The consortium plans to develop solutions based on objective, clinical decision making by using sophisticated algorithms to integrate data from a spectrum of biomarkers including neuroimaging, psychophysiology, chemical assays and gene expression. The resulting diagnostic and treatment protocols will be more objective and personalized, complementing today’s primarily subjective means of evaluation and treatment selection.
Vasterling will lead the effort to integrate neurocognitive data, which includes measures such as memory, attention and other thinking skills that pertain to brain functioning. She will also help with the integration of psychometric measures (i.e., normed self-report measures and structured clinical interviews pertaining to psychosocial functioning and mental health diagnoses) with the biomarker information.
Rasmusson will lead the selection and development of methods for testing and measuring biomarkers from blood, cerebrospinal fluid, or other sources that characterize the function of an individual’s stress response system both at rest and when activated by general or trauma-related stressors. The aim is to identify stress system factors best addressed and treated on an individual basis—to prevent PTSD or aid recovery from extreme stress and prevent its long-term downstream medical and psychiatric consequences.
PTSD has been diagnosed in more than 200,000 troops returning from combat in Iraq and Afghanistan, but it is also commonly found in civilians who have been involved in an accident or assault, or have suffered the unexpected loss of a loved one. Approximately 8 percent of the U.S. population will suffer from PTSD at some point in their lives, which can lead to panic attacks, substance abuse, depression, suicide, and a host of serious medical complications, most notably, cardiovascular disorders.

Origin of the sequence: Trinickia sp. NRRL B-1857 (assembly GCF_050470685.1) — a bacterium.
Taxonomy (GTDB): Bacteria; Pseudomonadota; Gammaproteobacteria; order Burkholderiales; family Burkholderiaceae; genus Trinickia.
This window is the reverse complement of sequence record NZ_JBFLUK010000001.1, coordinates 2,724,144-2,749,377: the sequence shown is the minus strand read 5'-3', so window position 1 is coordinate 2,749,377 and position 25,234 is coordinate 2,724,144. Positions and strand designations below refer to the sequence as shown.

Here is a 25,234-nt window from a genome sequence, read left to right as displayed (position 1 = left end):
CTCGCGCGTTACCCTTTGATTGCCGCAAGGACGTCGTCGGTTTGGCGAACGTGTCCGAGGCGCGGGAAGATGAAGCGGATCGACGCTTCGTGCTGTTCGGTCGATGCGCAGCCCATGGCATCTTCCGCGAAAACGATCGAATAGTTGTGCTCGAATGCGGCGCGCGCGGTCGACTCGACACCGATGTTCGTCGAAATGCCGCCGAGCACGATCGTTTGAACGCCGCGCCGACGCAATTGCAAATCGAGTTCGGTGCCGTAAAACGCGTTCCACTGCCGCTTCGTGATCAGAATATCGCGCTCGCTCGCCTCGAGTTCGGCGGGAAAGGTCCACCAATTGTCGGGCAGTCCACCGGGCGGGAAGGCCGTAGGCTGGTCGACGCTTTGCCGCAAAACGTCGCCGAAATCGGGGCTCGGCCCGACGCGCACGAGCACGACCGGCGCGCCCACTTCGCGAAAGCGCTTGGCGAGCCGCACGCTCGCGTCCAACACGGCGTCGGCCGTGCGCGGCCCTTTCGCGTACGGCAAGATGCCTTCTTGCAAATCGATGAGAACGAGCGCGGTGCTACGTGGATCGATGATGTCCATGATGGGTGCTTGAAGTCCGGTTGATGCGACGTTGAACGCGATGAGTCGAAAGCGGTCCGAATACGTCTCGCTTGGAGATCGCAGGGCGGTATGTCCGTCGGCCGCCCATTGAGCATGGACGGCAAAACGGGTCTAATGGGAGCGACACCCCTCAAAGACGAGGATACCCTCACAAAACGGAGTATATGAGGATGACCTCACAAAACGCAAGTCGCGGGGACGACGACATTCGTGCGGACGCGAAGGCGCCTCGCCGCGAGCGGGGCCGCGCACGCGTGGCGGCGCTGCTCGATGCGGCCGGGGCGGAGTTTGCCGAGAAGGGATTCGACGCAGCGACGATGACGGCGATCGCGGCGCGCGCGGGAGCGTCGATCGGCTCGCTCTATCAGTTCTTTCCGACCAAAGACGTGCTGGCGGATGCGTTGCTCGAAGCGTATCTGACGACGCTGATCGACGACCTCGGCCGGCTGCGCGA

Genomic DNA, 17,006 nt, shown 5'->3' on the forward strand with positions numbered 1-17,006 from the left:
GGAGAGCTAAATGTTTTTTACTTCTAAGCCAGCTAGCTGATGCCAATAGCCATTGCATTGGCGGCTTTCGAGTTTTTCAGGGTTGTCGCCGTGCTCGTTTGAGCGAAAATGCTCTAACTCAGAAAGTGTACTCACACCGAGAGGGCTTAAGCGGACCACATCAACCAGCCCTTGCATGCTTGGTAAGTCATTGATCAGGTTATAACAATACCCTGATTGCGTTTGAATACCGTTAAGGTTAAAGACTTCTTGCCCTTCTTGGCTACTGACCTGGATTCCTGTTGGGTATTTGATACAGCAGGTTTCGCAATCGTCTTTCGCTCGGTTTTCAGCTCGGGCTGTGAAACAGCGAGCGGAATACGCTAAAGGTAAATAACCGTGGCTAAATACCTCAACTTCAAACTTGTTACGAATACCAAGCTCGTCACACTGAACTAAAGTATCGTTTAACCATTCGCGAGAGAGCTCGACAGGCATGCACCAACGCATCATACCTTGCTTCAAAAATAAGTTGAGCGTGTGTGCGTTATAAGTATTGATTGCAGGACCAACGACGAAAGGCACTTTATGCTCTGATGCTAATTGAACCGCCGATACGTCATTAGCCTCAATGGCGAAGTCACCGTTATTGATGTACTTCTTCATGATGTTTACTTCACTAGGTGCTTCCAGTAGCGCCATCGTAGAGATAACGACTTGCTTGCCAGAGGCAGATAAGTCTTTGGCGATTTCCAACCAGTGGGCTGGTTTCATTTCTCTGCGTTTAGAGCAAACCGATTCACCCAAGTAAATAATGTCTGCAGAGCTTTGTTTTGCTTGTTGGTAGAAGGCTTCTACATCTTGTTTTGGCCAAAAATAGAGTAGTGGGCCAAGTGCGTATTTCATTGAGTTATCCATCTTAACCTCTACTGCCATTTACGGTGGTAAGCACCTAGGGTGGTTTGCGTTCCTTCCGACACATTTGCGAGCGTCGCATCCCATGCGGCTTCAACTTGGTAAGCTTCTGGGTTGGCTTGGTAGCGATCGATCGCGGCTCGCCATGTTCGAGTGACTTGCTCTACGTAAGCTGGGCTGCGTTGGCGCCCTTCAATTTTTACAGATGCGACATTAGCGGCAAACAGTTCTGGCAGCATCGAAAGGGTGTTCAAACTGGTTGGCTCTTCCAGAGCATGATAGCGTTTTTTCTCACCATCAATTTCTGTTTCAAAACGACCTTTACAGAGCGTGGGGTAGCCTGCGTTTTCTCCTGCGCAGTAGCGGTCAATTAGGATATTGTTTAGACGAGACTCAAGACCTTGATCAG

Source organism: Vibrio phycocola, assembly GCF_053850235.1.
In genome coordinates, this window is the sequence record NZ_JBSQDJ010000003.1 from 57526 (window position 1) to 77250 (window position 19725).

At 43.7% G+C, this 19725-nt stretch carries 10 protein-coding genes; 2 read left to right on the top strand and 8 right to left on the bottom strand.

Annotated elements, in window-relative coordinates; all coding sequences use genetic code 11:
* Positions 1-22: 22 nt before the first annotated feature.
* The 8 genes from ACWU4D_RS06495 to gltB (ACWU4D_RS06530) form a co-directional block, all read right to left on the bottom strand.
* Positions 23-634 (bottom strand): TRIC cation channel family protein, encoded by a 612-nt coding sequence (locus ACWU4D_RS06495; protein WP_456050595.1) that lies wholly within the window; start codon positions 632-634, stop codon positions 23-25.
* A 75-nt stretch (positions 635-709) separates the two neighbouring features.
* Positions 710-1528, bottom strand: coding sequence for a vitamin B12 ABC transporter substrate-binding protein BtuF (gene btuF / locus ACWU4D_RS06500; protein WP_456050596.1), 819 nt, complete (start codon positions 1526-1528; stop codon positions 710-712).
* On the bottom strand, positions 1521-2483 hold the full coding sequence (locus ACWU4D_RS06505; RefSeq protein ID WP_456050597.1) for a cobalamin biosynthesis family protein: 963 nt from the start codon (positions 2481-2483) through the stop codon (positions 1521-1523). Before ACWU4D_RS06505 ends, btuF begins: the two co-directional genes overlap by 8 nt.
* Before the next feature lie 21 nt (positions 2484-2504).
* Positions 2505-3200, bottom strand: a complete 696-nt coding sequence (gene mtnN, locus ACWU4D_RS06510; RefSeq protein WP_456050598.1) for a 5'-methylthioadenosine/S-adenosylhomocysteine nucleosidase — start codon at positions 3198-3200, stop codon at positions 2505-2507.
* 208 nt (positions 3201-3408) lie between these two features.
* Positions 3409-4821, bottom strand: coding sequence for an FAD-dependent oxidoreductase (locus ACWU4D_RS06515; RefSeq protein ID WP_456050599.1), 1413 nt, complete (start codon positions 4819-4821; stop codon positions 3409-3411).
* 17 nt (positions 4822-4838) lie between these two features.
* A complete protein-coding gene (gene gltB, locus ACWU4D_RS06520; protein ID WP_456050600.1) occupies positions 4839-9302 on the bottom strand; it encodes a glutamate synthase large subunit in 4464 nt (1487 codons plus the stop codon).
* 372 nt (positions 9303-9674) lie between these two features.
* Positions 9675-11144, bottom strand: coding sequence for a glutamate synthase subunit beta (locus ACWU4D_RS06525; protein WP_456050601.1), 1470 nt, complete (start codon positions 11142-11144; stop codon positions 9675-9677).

The current state of the art in PTSD diagnosis is based on clinical interviews, so doctors have to rely on patients’ subjective reports. Although the clinical history is a good start, PTSD diagnosis and treatment selection would be better informed if reliable biomarkers of the condition were available, as is the case in many other areas of medicine.
Draper Laboratory is a not-for-profit, engineering research and development organization dedicated to solving critical national problems in national security, space systems, biomedical systems, and energy.
Researchers from Boston University School of Medicine (BUSM) and Veterans Affairs (VA) Boston Healthcare System have demonstrated that the effects on white matter brain volume from long-term alcohol abuse are different for men and women. The study, which is published online in Alcoholism: Clinical and Experimental Research, also suggests that with abstinence, women recover their white matter brain volume more quickly than men.
The study was led by Susan Mosher Ruiz, PhD, postdoctoral research scientist in the Laboratory for Neuropsychology at BUSM and research scientist at the VA Boston Healthcare System, and Marlene Oscar Berman, PhD, professor of psychiatry, neurology and anatomy and neurobiology at BUSM and research career scientist at the VA Boston Healthcare System.